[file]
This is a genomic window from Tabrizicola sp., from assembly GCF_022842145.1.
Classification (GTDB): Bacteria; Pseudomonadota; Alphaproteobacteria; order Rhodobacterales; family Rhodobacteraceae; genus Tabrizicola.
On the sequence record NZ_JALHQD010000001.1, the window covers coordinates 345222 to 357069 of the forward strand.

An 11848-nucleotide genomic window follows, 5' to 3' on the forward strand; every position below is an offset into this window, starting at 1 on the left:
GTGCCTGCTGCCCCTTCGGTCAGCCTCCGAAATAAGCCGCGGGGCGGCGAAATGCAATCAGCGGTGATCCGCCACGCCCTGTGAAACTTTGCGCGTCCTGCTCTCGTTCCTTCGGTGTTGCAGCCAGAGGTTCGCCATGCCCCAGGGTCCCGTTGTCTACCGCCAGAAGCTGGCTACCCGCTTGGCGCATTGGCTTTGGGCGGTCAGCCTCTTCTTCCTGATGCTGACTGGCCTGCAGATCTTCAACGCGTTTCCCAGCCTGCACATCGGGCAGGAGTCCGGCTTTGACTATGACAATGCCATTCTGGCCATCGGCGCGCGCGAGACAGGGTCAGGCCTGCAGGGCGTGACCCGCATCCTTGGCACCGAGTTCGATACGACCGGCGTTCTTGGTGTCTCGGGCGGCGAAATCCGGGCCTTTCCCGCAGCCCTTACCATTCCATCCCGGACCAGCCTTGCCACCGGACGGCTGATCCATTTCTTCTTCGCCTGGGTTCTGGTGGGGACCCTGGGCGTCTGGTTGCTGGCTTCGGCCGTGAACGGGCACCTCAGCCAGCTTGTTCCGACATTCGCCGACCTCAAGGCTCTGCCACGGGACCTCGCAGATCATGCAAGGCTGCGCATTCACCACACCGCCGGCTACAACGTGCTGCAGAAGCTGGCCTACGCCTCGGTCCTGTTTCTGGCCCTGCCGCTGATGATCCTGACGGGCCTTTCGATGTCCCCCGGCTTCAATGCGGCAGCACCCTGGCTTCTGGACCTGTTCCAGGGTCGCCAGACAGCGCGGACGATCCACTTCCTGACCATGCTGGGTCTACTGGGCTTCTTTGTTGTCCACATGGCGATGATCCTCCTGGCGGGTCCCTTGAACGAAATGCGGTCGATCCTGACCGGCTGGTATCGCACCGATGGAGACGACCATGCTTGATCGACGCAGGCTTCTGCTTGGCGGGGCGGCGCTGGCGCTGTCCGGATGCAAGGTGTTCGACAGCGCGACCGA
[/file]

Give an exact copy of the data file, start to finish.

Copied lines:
This is a genomic window from Tabrizicola sp., from assembly GCF_022842145.1.
Classification (GTDB): Bacteria; Pseudomonadota; Alphaproteobacteria; order Rhodobacterales; family Rhodobacteraceae; genus Tabrizicola.
On the sequence record NZ_JALHQD010000001.1, the window covers coordinates 345222 to 357069 of the forward strand.

An 11848-nucleotide genomic window follows, 5' to 3' on the forward strand; every position below is an offset into this window, starting at 1 on the left:
GTGCCTGCTGCCCCTTCGGTCAGCCTCCGAAATAAGCCGCGGGGCGGCGAAATGCAATCAGCGGTGATCCGCCACGCCCTGTGAAACTTTGCGCGTCCTGCTCTCGTTCCTTCGGTGTTGCAGCCAGAGGTTCGCCATGCCCCAGGGTCCCGTTGTCTACCGCCAGAAGCTGGCTACCCGCTTGGCGCATTGGCTTTGGGCGGTCAGCCTCTTCTTCCTGATGCTGACTGGCCTGCAGATCTTCAACGCGTTTCCCAGCCTGCACATCGGGCAGGAGTCCGGCTTTGACTATGACAATGCCATTCTGGCCATCGGCGCGCGCGAGACAGGGTCAGGCCTGCAGGGCGTGACCCGCATCCTTGGCACCGAGTTCGATACGACCGGCGTTCTTGGTGTCTCGGGCGGCGAAATCCGGGCCTTTCCCGCAGCCCTTACCATTCCATCCCGGACCAGCCTTGCCACCGGACGGCTGATCCATTTCTTCTTCGCCTGGGTTCTGGTGGGGACCCTGGGCGTCTGGTTGCTGGCTTCGGCCGTGAACGGGCACCTCAGCCAGCTTGTTCCGACATTCGCCGACCTCAAGGCTCTGCCACGGGACCTCGCAGATCATGCAAGGCTGCGCATTCACCACACCGCCGGCTACAACGTGCTGCAGAAGCTGGCCTACGCCTCGGTCCTGTTTCTGGCCCTGCCGCTGATGATCCTGACGGGCCTTTCGATGTCCCCCGGCTTCAATGCGGCAGCACCCTGGCTTCTGGACCTGTTCCAGGGTCGCCAGACAGCGCGGACGATCCACTTCCTGACCATGCTGGGTCTACTGGGCTTCTTTGTTGTCCACATGGCGATGATCCTCCTGGCGGGTCCCTTGAACGAAATGCGGTCGATCCTGACCGGCTGGTATCGCACCGATGGAGACGACCATGCTTGATCGACGCAGGCTTCTGCTTGGCGGGGCGGCGCTGGCGCTGTCCGGATGCAAGGTGTTCGACAGCGCGACCGA